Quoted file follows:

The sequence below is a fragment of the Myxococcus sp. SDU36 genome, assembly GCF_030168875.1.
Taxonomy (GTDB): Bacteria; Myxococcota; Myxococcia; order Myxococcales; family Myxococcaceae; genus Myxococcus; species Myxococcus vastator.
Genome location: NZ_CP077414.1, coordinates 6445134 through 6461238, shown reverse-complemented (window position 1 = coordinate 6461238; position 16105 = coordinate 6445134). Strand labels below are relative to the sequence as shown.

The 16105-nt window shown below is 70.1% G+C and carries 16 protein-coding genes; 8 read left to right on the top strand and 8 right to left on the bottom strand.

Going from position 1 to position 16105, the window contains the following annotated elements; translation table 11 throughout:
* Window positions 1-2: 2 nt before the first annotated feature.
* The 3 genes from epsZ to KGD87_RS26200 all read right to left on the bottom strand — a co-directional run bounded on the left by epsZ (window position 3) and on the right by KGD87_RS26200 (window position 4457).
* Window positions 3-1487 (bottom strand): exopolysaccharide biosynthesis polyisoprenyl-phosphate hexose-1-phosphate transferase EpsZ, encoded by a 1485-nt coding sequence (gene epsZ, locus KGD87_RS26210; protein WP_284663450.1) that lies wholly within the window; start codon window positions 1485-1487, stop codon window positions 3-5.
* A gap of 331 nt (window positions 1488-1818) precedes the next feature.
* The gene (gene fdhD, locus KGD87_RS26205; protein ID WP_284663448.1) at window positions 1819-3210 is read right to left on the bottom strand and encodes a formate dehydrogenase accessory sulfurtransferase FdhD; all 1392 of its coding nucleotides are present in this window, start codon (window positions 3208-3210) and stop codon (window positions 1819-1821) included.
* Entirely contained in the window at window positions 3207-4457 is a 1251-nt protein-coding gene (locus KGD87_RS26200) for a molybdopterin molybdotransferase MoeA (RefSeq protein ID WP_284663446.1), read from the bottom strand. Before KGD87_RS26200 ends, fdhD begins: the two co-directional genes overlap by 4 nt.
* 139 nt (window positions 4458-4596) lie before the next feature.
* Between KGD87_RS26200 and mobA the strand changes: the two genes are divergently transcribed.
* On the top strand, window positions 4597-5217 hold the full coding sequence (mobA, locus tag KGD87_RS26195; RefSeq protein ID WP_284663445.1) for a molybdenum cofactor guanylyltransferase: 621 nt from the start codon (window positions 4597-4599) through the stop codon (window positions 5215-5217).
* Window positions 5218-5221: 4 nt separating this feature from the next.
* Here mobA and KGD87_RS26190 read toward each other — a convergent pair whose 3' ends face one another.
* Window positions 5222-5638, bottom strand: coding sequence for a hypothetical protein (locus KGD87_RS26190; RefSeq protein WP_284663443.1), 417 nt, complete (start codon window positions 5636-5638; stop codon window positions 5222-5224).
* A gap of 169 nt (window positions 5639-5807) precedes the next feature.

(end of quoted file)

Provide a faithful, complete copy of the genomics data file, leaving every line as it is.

The sequence below is a fragment of the Myxococcus sp. SDU36 genome, assembly GCF_030168875.1.
Taxonomy (GTDB): Bacteria; Myxococcota; Myxococcia; order Myxococcales; family Myxococcaceae; genus Myxococcus; species Myxococcus vastator.
Genome location: NZ_CP077414.1, coordinates 6445134 through 6461238, shown reverse-complemented (window position 1 = coordinate 6461238; position 16105 = coordinate 6445134). Strand labels below are relative to the sequence as shown.

The 16105-nt window shown below is 70.1% G+C and carries 16 protein-coding genes; 8 read left to right on the top strand and 8 right to left on the bottom strand.

Going from position 1 to position 16105, the window contains the following annotated elements; translation table 11 throughout:
* Window positions 1-2: 2 nt before the first annotated feature.
* The 3 genes from epsZ to KGD87_RS26200 all read right to left on the bottom strand — a co-directional run bounded on the left by epsZ (window position 3) and on the right by KGD87_RS26200 (window position 4457).
* Window positions 3-1487 (bottom strand): exopolysaccharide biosynthesis polyisoprenyl-phosphate hexose-1-phosphate transferase EpsZ, encoded by a 1485-nt coding sequence (gene epsZ, locus KGD87_RS26210; protein WP_284663450.1) that lies wholly within the window; start codon window positions 1485-1487, stop codon window positions 3-5.
* A gap of 331 nt (window positions 1488-1818) precedes the next feature.
* The gene (gene fdhD, locus KGD87_RS26205; protein ID WP_284663448.1) at window positions 1819-3210 is read right to left on the bottom strand and encodes a formate dehydrogenase accessory sulfurtransferase FdhD; all 1392 of its coding nucleotides are present in this window, start codon (window positions 3208-3210) and stop codon (window positions 1819-1821) included.
* Entirely contained in the window at window positions 3207-4457 is a 1251-nt protein-coding gene (locus KGD87_RS26200) for a molybdopterin molybdotransferase MoeA (RefSeq protein ID WP_284663446.1), read from the bottom strand. Before KGD87_RS26200 ends, fdhD begins: the two co-directional genes overlap by 4 nt.
* 139 nt (window positions 4458-4596) lie before the next feature.
* Between KGD87_RS26200 and mobA the strand changes: the two genes are divergently transcribed.
* On the top strand, window positions 4597-5217 hold the full coding sequence (mobA, locus tag KGD87_RS26195; RefSeq protein ID WP_284663445.1) for a molybdenum cofactor guanylyltransferase: 621 nt from the start codon (window positions 4597-4599) through the stop codon (window positions 5215-5217).
* Window positions 5218-5221: 4 nt separating this feature from the next.
* Here mobA and KGD87_RS26190 read toward each other — a convergent pair whose 3' ends face one another.
* Window positions 5222-5638, bottom strand: coding sequence for a hypothetical protein (locus KGD87_RS26190; RefSeq protein WP_284663443.1), 417 nt, complete (start codon window positions 5636-5638; stop codon window positions 5222-5224).
* A gap of 169 nt (window positions 5639-5807) precedes the next feature.